The Legal Definition Of A “Presidential Pardon”

There is a lot of confusion over the boundaries of executive authority these days, in part because outgoing president Donald trump has strained these boundaries repeatedly for the last four years. Many talking heads and commentators have floated a fairly obvious question: “Could Donald Trump use his power to pardon any individual for any federal crime on himself?” First, we should probably look at the legal definition of these executive powers. What exactly is a presidential pardon?

The authority in question is provided to the president by Article II, Section 2, Clause 1 of the U.S. Constitution. It allows a president to commute a sentence or pardon someone of a federal crime. Two important factors stick out immediately. First and foremost, you can grant someone a pardon even if that person has not been charged with a crime (such as was the case when President Gerald Ford chose to pardon former president Nixon after the latter’s resignation).

The second point that sticks out is the recipient of a pardon or commutation needs to accept it before it becomes official. Theoretically, a person who wants to prove his or her innocence in court might choose to reject a pardon rather than look guilty.

It’s important to understand that the power to pardon granted to a sitting president is limited to federal crimes. So, for instance, let’s say the new Justice Department under soon-to-be president Joe Biden felt it necessary to indict and prosecute Trump for tax fraud after he leaves the White House. Trump’s best bet to preempt that move would be to resign the presidency in his last remaining weeks, and allow current vice president Mike Pence to take over the office in the hopes that Pence will grant him a full pardon.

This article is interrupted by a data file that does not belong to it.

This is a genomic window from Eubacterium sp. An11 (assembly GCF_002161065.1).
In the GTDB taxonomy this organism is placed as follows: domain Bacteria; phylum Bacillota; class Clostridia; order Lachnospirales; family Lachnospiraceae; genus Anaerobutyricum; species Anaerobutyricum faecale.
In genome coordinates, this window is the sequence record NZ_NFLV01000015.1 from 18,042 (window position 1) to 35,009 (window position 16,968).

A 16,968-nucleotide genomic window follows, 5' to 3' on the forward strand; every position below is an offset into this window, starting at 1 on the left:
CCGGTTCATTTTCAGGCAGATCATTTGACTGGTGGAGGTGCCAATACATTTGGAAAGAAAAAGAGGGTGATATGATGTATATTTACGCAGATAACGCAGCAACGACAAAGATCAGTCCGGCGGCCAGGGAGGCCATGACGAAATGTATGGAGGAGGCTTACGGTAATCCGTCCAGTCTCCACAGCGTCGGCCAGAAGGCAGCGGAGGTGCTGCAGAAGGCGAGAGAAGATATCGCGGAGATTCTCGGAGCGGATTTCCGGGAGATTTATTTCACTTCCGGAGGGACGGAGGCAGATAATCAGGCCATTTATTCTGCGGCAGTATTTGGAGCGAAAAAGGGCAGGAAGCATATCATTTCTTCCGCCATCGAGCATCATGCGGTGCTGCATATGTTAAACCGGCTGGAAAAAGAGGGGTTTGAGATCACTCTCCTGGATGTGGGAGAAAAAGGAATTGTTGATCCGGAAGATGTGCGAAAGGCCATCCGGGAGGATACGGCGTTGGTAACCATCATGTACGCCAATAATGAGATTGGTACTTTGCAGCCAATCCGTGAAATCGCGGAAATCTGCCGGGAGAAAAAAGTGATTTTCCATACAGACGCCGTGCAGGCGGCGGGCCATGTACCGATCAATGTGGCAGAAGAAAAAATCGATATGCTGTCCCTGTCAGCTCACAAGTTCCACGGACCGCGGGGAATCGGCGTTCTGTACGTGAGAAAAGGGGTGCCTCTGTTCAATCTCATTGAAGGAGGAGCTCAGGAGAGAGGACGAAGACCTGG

But let’s say the attorney general’s office in the state of New Jersey wants to indict and prosecute Trump for crimes relating to his assets there, or that the state of New York wants to indict and prosecute him for tax evasion at the state level. There’s nothing stopping them. Trump can’t be issued a presidential pardon for any crimes that are not federal. And considering the allegations that continue to haunt Trump, his best tactic was to win another term — after which most of those crimes would have expired under the statute of limitations. He failed. 

Will Trump actually be prosecuted for anything at all? Probably not. There would be enormous political fallout down both sides of the aisle for making such a move, which certainly seems to make it less likely. But if Trump gets a whiff that he might be arrested and prosecuted, then what’s stopping him from simply moving out of the country overnight? He’s wealthy and certainly has plenty of foreign assets that can’t be touched by the United States government (state governments are especially powerless). We can only speculate that he would indeed pack up and leave.